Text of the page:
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FAA Exemptions

Discussion in 'General Discussion' started by DrTelemark, Dec 23, 2014.

  1. DrTelemark

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    Has anyone tried to navigate the FAA system to get a COA waiver/exemption? I've looked at the site twice and the lack of coherence of the path to getting a COA waiver is amazingly convoluted and if you follow links (to get your "aircraft" registered), you find you can't actually get the form online but have to request on from an office in Oklahoma city! It's nearly 2015 and we have to request a paper form by snail mail?

    Then once you register your drone, you then have to complete this PDF (https://www.faa.gov/uas/legislative_pro ... equest.pdf)
    As you scan through the PDF it is so completely inapplicable to using a 2lb quadcopter, it is almost laughable. TURN RATE = ? I dunno, 360' in 1 sec? Geez.

    If the FAA really wants to regulate commercial use of small UAV's, they need to spend 20 minutes to create an online application or at least a downloadable for to gather the data they really need. Seems like you would want to know the model of the UAV, intended use, location of flights for the project and other relevant info, not the Class of Airspace, whether there UHF or VHF communication (where is Wifi?), and lost link procedures (haven't found a little pilot in my drone that could communicate with ATC yet).

    I'm happy to apply for a permit to fly commercially if that is going to be the law of the land, but the FAA needs to be realistic about what they are asking for. The whole idea of registering a 2 lbs UAV is amazingly silly, especially if I can fly it for hobby purposes without it. Guess I'll be doing a lot of hobby video...if it gets donated to a film for no charge, what's the ruling there?
     
  2. SteveMann

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    And people wonder why so many small drone commercial operators just ignore the FAA.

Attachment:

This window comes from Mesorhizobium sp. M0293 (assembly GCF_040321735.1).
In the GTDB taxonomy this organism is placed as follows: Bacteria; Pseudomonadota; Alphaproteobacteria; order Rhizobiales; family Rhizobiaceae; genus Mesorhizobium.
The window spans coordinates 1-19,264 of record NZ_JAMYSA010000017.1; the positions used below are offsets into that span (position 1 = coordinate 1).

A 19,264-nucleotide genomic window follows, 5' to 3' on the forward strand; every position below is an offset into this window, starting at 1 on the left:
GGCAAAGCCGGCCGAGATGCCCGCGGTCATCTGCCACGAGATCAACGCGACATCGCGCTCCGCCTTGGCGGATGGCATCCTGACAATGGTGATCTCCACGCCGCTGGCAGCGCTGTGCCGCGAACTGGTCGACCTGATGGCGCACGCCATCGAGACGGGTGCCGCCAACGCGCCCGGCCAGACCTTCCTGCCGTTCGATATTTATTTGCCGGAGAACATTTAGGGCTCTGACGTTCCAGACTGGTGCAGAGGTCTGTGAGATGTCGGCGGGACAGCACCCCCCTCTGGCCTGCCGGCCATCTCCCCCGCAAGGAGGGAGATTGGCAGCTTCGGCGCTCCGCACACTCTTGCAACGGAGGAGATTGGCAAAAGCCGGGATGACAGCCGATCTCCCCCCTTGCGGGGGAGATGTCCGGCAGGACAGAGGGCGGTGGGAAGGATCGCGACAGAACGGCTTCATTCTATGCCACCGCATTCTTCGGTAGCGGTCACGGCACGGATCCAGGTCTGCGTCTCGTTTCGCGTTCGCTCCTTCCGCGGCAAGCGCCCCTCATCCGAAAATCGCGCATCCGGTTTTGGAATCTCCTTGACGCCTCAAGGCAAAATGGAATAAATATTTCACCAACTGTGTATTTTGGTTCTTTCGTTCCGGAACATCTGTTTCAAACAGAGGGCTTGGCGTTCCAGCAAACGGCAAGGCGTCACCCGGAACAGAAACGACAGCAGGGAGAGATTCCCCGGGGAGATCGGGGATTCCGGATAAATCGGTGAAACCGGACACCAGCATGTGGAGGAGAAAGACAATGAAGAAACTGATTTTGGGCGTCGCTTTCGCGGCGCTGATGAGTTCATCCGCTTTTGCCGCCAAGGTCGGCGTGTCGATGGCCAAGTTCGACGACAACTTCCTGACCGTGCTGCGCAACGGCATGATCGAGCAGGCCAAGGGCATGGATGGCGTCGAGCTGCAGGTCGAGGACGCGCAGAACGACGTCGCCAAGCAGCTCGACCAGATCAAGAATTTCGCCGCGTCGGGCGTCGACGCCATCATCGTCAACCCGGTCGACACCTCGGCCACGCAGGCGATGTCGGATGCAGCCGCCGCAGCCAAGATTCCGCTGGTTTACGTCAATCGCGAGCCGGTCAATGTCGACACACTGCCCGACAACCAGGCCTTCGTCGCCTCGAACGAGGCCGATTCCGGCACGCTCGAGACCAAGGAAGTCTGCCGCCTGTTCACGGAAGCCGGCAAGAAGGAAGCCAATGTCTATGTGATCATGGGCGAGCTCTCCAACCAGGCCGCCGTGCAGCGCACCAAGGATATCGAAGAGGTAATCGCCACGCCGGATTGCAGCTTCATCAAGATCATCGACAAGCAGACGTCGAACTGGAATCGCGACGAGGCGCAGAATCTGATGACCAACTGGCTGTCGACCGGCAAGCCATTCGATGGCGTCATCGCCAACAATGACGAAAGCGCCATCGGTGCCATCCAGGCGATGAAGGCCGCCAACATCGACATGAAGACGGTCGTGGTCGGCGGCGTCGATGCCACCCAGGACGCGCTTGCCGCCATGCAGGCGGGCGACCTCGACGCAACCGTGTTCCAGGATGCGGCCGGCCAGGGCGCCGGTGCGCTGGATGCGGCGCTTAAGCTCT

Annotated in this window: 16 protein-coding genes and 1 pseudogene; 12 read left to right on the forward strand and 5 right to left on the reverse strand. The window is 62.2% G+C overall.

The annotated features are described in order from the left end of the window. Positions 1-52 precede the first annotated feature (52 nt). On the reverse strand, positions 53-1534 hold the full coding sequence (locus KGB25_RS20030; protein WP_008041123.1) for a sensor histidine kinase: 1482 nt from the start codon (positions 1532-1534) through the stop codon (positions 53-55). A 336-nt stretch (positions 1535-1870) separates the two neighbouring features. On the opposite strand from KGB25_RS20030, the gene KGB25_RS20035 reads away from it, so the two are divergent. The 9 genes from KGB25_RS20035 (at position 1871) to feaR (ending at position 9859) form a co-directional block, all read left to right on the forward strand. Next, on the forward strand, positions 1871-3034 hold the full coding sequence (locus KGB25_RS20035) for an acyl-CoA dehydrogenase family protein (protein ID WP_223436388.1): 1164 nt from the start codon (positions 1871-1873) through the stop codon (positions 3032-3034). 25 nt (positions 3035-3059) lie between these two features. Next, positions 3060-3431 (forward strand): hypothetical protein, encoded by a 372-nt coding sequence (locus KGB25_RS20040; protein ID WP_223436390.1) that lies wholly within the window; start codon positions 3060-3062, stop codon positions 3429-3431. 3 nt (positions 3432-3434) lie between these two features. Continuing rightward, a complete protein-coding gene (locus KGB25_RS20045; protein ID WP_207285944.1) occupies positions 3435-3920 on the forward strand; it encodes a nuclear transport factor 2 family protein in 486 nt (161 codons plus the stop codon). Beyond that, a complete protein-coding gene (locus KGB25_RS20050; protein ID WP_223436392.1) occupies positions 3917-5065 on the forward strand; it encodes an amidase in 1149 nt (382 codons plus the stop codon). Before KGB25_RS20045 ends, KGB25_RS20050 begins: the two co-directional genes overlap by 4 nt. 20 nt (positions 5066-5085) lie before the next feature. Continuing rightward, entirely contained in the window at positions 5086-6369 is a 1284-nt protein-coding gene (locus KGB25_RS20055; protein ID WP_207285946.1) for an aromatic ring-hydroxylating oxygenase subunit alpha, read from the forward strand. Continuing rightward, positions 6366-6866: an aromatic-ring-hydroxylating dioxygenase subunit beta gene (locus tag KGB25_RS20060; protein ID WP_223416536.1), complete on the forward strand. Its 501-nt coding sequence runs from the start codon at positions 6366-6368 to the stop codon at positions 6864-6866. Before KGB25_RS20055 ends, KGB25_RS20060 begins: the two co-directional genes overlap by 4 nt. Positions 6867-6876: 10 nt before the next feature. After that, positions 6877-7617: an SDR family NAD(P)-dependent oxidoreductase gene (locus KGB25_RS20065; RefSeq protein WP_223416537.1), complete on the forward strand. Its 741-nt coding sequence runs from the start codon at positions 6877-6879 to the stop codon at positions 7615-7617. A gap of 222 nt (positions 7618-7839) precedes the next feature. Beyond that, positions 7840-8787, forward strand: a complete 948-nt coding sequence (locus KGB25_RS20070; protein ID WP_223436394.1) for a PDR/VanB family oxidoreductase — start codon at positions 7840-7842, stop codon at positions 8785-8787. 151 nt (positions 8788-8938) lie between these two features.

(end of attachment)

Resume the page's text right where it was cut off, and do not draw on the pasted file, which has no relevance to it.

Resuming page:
3. Meta4

    Meta4 Moderator
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    Out of a population of 300 million, the FAA has only granted an exemption to 11 companies - that speaks volumes.
    The FAA aren't interested in encouraging drone operations and to them everything is an aeroplane. That's the only way they can understand things, to make them an aeroplane because they understand nothing else and won't venture outside their comfort zone.

    If the FAA considered the film was used for a commercial purpose (and their definition is broad), they care not whether you did it for free. The FAA is so crazy and impossible to work with on commercial drone use it's no wonder people fly beneath the radar and just get on with carrying out their business safely and sensibly.
     
  4. msinger

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    DrTelemark, here's what the FAA is requesting be done:
    http://www.faa.gov/uas/legislative_prog ... a_petition

    As I'm working through this process myself, I'm finding they neglected to include some of the steps (or I overlooked them). For example, in order to register your aircraft, you also need to complete AC Form 8050-88 and get a bill of sale (AC Form 8050-2) signed in ink from everyone that sold your Phantom. That means you'll need two complete bill of sale documents completed if your Phantom was sold by DJI to a reseller -- and then to you.

    The COA is the easy part though. The questions on it are a bit odd because it was not designed to be used with UAV's. But, it applies to all aircraft, so it must be completed.
     
  5. Larry L

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    I am in the process to acquire the necessary things to do this. I called & talked to a person in Oklahoma to get the paperwork to register my quad. The person was very friendly. When I asked a question, she stated that, they (I suppose the FAA) have no idea what need to be done for this & they are being told something different depending on who they talk to.